The High Court has recently confirmed and clarified the case law on how the behaviour of parties and the making of without prejudice offers should affect costs.
In a claim arising from material damage to premises, the defendants quickly admitted liability but there was considerable dispute concerning quantum. The claimants maintained an unrealistic expectation of quantum until trial and had been obstructive in providing disclosure to support their position.
The claimants claimed in the region of £600,000. Approximately a year before trial, the defendants made a Part 36 offer of £139,000. On 16 May 2012, the defendants made an increased without prejudice offer of £267,046 plus £85,000 in respect of costs which was open for acceptance until 30 May 2012. At trial, in mid June 2012, damages of £173,871.13 were awarded.
On costs, the court found:
- The claimants were the successful party for the purposes of awarding costs;
- The claimants did not beat the defendants’ second offer and, therefore, the defendants were entitled to their costs from 30 May 2012 (consequently, the defendants will recover their costs of the trial);
- Although the claimants had massively exaggerated their losses, the judge found that they had not done so dishonestly and, therefore, the defendants were not entitled to their costs for the period before 30 May 2012;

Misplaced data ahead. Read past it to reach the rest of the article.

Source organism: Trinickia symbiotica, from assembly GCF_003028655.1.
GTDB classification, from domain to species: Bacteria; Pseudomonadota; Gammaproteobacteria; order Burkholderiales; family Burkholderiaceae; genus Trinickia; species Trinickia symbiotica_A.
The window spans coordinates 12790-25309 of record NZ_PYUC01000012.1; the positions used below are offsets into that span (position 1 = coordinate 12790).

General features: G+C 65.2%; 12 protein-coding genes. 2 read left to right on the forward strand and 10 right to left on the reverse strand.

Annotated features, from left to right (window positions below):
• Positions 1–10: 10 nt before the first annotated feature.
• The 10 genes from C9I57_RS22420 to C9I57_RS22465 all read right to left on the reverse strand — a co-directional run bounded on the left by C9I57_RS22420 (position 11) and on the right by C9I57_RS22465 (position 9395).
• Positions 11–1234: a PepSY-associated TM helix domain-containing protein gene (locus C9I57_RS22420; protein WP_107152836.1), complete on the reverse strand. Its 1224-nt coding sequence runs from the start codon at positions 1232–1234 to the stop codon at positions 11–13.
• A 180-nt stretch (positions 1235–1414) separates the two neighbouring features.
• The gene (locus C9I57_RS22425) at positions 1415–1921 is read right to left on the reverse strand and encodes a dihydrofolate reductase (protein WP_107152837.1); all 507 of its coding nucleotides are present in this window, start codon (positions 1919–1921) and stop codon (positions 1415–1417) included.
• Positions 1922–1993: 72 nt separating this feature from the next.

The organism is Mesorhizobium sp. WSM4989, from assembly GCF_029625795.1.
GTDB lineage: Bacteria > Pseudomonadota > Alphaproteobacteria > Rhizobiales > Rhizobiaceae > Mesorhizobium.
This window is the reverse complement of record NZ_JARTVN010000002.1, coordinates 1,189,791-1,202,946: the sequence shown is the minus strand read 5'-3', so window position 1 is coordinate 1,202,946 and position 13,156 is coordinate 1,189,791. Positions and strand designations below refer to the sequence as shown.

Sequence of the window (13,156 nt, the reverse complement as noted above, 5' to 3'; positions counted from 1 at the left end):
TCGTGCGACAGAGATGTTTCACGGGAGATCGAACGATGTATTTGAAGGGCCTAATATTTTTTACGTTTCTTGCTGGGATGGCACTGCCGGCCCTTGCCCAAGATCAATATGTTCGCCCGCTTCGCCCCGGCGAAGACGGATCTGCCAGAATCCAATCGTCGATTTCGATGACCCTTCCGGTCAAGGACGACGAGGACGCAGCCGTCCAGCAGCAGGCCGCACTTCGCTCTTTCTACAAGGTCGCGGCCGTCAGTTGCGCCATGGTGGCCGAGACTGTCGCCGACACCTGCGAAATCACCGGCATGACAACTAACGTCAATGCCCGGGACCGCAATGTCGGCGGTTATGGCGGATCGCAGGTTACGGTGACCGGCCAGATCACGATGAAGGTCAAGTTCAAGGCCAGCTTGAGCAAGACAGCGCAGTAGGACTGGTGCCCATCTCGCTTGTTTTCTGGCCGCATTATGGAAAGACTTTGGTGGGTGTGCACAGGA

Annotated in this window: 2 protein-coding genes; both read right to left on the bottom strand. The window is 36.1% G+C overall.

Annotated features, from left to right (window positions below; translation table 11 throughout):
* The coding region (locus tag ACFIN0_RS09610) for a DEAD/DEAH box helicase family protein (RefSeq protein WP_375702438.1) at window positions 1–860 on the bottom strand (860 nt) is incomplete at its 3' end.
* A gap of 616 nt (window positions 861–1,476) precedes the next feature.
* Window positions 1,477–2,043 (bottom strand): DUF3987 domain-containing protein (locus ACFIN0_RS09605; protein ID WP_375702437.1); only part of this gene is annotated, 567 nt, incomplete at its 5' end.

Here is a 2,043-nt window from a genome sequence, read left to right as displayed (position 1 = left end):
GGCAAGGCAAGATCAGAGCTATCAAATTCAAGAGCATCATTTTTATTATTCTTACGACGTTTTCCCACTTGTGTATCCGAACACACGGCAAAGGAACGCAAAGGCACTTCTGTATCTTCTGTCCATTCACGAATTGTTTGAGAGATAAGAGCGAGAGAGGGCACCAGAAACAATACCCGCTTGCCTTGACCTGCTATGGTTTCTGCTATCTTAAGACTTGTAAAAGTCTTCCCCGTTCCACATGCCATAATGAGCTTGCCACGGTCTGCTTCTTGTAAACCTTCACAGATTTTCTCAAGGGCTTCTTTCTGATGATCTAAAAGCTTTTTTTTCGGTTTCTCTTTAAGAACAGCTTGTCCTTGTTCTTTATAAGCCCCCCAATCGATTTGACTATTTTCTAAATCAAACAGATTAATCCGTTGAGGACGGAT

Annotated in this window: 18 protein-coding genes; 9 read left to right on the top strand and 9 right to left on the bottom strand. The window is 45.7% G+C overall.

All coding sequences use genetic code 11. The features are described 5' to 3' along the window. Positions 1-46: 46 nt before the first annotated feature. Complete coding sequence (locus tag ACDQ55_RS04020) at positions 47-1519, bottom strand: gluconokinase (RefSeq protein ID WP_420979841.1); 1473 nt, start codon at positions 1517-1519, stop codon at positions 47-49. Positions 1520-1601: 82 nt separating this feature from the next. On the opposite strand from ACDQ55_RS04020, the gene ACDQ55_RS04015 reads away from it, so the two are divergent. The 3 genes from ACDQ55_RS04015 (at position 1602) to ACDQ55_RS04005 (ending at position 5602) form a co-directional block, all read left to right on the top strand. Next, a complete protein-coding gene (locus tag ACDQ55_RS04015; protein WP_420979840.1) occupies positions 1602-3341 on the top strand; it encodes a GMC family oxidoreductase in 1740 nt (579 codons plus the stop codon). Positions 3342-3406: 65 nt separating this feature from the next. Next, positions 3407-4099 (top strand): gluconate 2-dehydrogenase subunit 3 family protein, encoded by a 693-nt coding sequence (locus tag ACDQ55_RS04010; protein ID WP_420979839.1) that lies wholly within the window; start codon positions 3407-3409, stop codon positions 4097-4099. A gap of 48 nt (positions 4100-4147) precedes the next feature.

- Despite the massive exaggeration, the claimants recovered a sufficiently large sum to rule out an order of “no order as to costs” (such an order should normally only be made where nominal damages are awarded);
- The claimants’ unrealistic attitude to quantum (in comparison to the defendants’ realistic attitude as evidenced by their first offer which, although too low to actually shift costs, was in the right order of magnitude) and their obstructive stance on disclosure adversely affected the prospects of settlement resulting in a 40% reduction to the claimants’ costs up to 30 May 2012; and
- Due to fundamental inadequacies with their expert evidence, the claimants were not entitled to their costs of instructing experts.
This decision once again emphasises the importance of taking a realistic approach and making well placed without prejudice offers from an early stage. Further, parties should be careful when instructing experts as the court might disallow the costs of wholly inadequate expert evidence.